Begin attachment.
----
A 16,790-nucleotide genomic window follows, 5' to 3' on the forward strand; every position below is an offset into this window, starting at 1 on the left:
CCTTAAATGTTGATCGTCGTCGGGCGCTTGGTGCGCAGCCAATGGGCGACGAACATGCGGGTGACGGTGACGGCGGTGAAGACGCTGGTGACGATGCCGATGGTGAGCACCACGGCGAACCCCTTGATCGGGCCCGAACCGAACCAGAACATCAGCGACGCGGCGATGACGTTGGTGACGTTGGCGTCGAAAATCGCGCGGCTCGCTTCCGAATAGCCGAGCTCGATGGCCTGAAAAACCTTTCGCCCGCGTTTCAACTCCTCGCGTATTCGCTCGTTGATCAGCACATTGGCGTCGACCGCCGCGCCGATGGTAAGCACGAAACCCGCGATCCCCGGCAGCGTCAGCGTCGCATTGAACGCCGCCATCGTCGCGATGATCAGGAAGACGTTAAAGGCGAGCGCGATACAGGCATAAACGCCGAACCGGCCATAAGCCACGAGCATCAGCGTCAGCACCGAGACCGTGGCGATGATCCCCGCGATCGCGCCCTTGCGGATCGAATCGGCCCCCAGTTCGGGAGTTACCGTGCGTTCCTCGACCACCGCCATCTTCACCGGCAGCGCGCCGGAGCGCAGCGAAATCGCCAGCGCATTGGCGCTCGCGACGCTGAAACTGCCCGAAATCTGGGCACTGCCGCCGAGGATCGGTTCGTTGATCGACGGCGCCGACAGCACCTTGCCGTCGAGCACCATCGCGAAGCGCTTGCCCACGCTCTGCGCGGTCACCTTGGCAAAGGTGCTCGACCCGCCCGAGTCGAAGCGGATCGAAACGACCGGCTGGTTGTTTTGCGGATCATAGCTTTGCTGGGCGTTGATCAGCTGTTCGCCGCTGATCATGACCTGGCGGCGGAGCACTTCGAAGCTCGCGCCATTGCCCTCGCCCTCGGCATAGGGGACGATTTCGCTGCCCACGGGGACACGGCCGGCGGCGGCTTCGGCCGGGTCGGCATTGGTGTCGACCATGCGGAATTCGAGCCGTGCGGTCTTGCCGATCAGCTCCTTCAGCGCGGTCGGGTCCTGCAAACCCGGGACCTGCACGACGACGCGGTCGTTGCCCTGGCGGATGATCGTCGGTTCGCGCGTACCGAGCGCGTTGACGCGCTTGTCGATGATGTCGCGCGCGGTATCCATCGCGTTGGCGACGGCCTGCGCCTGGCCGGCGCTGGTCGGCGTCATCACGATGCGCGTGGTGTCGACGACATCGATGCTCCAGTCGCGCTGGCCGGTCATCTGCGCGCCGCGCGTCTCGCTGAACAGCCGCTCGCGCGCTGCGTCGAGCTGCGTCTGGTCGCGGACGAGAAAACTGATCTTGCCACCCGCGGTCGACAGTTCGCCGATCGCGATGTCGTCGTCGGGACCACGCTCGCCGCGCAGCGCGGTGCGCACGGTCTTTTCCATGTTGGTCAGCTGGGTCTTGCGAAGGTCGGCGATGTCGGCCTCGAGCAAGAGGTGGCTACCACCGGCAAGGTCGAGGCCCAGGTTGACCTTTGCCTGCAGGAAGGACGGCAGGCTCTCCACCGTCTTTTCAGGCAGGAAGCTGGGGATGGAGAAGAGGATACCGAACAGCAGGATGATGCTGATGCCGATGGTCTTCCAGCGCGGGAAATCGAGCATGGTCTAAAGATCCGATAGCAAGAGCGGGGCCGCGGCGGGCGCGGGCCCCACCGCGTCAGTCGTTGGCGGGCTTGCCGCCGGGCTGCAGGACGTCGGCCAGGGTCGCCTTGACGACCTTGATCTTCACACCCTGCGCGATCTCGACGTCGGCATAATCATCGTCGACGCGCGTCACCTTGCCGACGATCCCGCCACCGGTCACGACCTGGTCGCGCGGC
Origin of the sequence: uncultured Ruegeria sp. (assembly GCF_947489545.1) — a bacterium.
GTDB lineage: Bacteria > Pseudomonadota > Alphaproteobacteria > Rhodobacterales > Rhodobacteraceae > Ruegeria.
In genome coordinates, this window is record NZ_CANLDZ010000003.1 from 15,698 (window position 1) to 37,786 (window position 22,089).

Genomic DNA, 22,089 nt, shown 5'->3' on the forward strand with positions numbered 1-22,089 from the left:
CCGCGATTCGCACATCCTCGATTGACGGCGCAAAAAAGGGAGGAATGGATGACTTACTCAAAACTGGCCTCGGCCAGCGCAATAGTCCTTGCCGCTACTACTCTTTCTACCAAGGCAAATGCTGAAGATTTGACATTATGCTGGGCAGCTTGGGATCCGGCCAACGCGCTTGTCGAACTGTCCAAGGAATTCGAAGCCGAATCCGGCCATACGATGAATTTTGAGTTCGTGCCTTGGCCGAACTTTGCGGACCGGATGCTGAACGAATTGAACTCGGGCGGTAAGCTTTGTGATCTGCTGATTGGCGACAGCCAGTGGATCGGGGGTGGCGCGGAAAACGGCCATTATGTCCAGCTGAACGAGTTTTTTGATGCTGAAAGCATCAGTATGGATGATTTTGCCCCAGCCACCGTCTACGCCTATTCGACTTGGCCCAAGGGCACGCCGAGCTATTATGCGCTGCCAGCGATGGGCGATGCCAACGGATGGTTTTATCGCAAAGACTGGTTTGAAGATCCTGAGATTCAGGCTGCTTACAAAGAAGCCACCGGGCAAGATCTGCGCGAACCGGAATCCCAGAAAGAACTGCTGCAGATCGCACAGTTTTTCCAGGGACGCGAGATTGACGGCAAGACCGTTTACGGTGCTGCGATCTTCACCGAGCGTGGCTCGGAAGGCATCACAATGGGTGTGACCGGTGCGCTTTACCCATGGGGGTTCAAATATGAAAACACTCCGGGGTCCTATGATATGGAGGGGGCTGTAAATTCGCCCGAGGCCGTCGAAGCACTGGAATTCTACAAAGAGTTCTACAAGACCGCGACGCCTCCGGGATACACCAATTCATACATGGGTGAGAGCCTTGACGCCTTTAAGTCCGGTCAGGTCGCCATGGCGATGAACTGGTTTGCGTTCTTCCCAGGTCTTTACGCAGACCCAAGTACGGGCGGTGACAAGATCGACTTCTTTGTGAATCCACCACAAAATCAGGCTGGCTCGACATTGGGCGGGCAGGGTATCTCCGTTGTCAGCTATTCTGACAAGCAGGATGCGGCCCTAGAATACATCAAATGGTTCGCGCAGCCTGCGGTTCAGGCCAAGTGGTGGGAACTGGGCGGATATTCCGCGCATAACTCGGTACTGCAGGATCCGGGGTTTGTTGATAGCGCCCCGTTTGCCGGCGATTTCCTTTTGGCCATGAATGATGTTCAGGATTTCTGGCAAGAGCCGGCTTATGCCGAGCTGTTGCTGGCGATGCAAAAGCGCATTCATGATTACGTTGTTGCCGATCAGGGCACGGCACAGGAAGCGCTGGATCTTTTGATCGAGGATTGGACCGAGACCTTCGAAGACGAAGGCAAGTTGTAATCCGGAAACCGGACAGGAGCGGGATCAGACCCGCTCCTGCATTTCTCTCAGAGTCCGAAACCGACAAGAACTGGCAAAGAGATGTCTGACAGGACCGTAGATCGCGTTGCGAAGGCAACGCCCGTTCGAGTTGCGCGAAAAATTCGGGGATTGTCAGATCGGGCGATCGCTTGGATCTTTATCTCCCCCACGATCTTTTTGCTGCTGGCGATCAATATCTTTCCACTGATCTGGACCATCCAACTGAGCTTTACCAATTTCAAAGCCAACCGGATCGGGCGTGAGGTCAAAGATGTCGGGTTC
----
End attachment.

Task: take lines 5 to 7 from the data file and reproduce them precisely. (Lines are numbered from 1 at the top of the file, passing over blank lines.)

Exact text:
In genome coordinates, this window is record NZ_CANLDZ010000003.1 from 15,698 (window position 1) to 37,786 (window position 22,089).

Genomic DNA, 22,089 nt, shown 5'->3' on the forward strand with positions numbered 1-22,089 from the left:
CCGCGATTCGCACATCCTCGATTGACGGCGCAAAAAAGGGAGGAATGGATGACTTACTCAAAACTGGCCTCGGCCAGCGCAATAGTCCTTGCCGCTACTACTCTTTCTACCAAGGCAAATGCTGAAGATTTGACATTATGCTGGGCAGCTTGGGATCCGGCCAACGCGCTTGTCGAACTGTCCAAGGAATTCGAAGCCGAATCCGGCCATACGATGAATTTTGAGTTCGTGCCTTGGCCGAACTTTGCGGACCGGATGCTGAACGAATTGAACTCGGGCGGTAAGCTTTGTGATCTGCTGATTGGCGACAGCCAGTGGATCGGGGGTGGCGCGGAAAACGGCCATTATGTCCAGCTGAACGAGTTTTTTGATGCTGAAAGCATCAGTATGGATGATTTTGCCCCAGCCACCGTCTACGCCTATTCGACTTGGCCCAAGGGCACGCCGAGCTATTATGCGCTGCCAGCGATGGGCGATGCCAACGGATGGTTTTATCGCAAAGACTGGTTTGAAGATCCTGAGATTCAGGCTGCTTACAAAGAAGCCACCGGGCAAGATCTGCGCGAACCGGAATCCCAGAAAGAACTGCTGCAGATCGCACAGTTTTTCCAGGGACGCGAGATTGACGGCAAGACCGTTTACGGTGCTGCGATCTTCACCGAGCGTGGCTCGGAAGGCATCACAATGGGTGTGACCGGTGCGCTTTACCCATGGGGGTTCAAATATGAAAACACTCCGGGGTCCTATGATATGGAGGGGGCTGTAAATTCGCCCGAGGCCGTCGAAGCACTGGAATTCTACAAAGAGTTCTACAAGACCGCGACGCCTCCGGGATACACCAATTCATACATGGGTGAGAGCCTTGACGCCTTTAAGTCCGGTCAGGTCGCCATGGCGATGAACTGGTTTGCGTTCTTCCCAGGTCTTTACGCAGACCCAAGTACGGGCGGTGACAAGATCGACTTCTTTGTGAATCCACCACAAAATCAGGCTGGCTCGACATTGGGCGGGCAGGGTATCTCCGTTGTCAGCTATTCTGACAAGCAGGATGCGGCCCTAGAATACATCAAATGGTTCGCGCAGCCTGCGGTTCAGGCCAAGTGGTGGGAACTGGGCGGATATTCCGCGCATAACTCGGTACTGCAGGATCCGGGGTTTGTTGATAGCGCCCCGTTTGCCGGCGATTTCCTTTTGGCCATGAATGATGTTCAGGATTTCTGGCAAGAGCCGGCTTATGCCGAGCTGTTGCTGGCGATGCAAAAGCGCATTCATGATTACGTTGTTGCCGATCAGGGCACGGCACAGGAAGCGCTGGATCTTTTGATCGAGGATTGGACCGAGACCTTCGAAGACGAAGGCAAGTTGTAATCCGGAAACCGGACAGGAGCGGGATCAGACCCGCTCCTGCATTTCTCTCAGAGTCCGAAACCGACAAGAACTGGCAAAGAGATGTCTGACAGGACCGTAGATCGCGTTGCGAAGGCAACGCCCGTTCGAGTTGCGCGAAAAATTCGGGGATTGTCAGATCGGGCGATCGCTTGGATCTTTATCTCCCCCACGATCTTTTTGCTGCTGGCGATCAATATCTTTCCACTGATCTGGACCATCCAACTGAGCTTTACCAATTTCAAAGCCAACCGGATCGGGCGTGAGGTCAAAGATGTCGGGTTC